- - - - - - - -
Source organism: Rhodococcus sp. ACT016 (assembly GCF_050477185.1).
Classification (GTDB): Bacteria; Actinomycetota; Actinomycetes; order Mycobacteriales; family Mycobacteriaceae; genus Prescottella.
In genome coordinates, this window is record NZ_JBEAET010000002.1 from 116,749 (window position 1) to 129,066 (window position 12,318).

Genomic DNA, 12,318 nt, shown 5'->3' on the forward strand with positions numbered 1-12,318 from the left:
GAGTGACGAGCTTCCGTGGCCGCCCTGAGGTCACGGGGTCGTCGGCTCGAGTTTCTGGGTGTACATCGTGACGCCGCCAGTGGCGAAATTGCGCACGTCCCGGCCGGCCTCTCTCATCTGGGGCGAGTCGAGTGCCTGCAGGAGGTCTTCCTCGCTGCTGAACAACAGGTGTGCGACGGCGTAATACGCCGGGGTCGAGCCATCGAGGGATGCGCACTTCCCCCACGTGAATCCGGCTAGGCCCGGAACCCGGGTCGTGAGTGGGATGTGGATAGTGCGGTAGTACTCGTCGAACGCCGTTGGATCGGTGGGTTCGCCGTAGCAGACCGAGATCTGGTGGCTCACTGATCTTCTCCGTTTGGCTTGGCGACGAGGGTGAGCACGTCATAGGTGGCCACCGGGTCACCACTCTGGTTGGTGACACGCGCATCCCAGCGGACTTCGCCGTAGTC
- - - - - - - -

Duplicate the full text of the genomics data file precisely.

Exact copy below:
Source organism: Rhodococcus sp. ACT016 (assembly GCF_050477185.1).
Classification (GTDB): Bacteria; Actinomycetota; Actinomycetes; order Mycobacteriales; family Mycobacteriaceae; genus Prescottella.
In genome coordinates, this window is record NZ_JBEAET010000002.1 from 116,749 (window position 1) to 129,066 (window position 12,318).

Genomic DNA, 12,318 nt, shown 5'->3' on the forward strand with positions numbered 1-12,318 from the left:
GAGTGACGAGCTTCCGTGGCCGCCCTGAGGTCACGGGGTCGTCGGCTCGAGTTTCTGGGTGTACATCGTGACGCCGCCAGTGGCGAAATTGCGCACGTCCCGGCCGGCCTCTCTCATCTGGGGCGAGTCGAGTGCCTGCAGGAGGTCTTCCTCGCTGCTGAACAACAGGTGTGCGACGGCGTAATACGCCGGGGTCGAGCCATCGAGGGATGCGCACTTCCCCCACGTGAATCCGGCTAGGCCCGGAACCCGGGTCGTGAGTGGGATGTGGATAGTGCGGTAGTACTCGTCGAACGCCGTTGGATCGGTGGGTTCGCCGTAGCAGACCGAGATCTGGTGGCTCACTGATCTTCTCCGTTTGGCTTGGCGACGAGGGTGAGCACGTCATAGGTGGCCACCGGGTCACCACTCTGGTTGGTGACACGCGCATCCCAGCGGACTTCGCCGTAGTC